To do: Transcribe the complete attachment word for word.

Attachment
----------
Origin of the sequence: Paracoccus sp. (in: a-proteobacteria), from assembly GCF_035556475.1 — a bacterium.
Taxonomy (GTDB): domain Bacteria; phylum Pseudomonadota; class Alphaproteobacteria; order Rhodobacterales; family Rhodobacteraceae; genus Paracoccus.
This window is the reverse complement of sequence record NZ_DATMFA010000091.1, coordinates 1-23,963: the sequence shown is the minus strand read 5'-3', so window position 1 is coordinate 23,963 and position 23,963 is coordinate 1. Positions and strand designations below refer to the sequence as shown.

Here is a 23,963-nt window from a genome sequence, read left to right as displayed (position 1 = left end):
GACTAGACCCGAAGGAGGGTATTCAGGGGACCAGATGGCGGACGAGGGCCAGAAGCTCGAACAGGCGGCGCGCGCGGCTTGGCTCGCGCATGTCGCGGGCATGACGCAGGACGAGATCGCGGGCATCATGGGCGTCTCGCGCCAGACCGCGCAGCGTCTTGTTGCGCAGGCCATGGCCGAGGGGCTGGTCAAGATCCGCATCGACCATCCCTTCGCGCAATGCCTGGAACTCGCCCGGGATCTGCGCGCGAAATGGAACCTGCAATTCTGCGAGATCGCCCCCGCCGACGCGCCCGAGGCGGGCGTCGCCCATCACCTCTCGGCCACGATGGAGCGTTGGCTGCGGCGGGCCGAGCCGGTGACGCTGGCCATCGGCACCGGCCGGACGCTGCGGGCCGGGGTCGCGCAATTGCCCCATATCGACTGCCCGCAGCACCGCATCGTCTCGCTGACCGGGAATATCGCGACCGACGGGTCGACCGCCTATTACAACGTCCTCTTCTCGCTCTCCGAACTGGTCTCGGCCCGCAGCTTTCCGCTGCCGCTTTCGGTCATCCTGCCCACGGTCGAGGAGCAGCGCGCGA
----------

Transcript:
Origin of the sequence: Paracoccus sp. (in: a-proteobacteria), from assembly GCF_035556475.1 — a bacterium.
Taxonomy (GTDB): domain Bacteria; phylum Pseudomonadota; class Alphaproteobacteria; order Rhodobacterales; family Rhodobacteraceae; genus Paracoccus.
This window is the reverse complement of sequence record NZ_DATMFA010000091.1, coordinates 1-23,963: the sequence shown is the minus strand read 5'-3', so window position 1 is coordinate 23,963 and position 23,963 is coordinate 1. Positions and strand designations below refer to the sequence as shown.

Here is a 23,963-nt window from a genome sequence, read left to right as displayed (position 1 = left end):
GACTAGACCCGAAGGAGGGTATTCAGGGGACCAGATGGCGGACGAGGGCCAGAAGCTCGAACAGGCGGCGCGCGCGGCTTGGCTCGCGCATGTCGCGGGCATGACGCAGGACGAGATCGCGGGCATCATGGGCGTCTCGCGCCAGACCGCGCAGCGTCTTGTTGCGCAGGCCATGGCCGAGGGGCTGGTCAAGATCCGCATCGACCATCCCTTCGCGCAATGCCTGGAACTCGCCCGGGATCTGCGCGCGAAATGGAACCTGCAATTCTGCGAGATCGCCCCCGCCGACGCGCCCGAGGCGGGCGTCGCCCATCACCTCTCGGCCACGATGGAGCGTTGGCTGCGGCGGGCCGAGCCGGTGACGCTGGCCATCGGCACCGGCCGGACGCTGCGGGCCGGGGTCGCGCAATTGCCCCATATCGACTGCCCGCAGCACCGCATCGTCTCGCTGACCGGGAATATCGCGACCGACGGGTCGACCGCCTATTACAACGTCCTCTTCTCGCTCTCCGAACTGGTCTCGGCCCGCAGCTTTCCGCTGCCGCTTTCGGTCATCCTGCCCACGGTCGAGGAGCAGCGCGCGA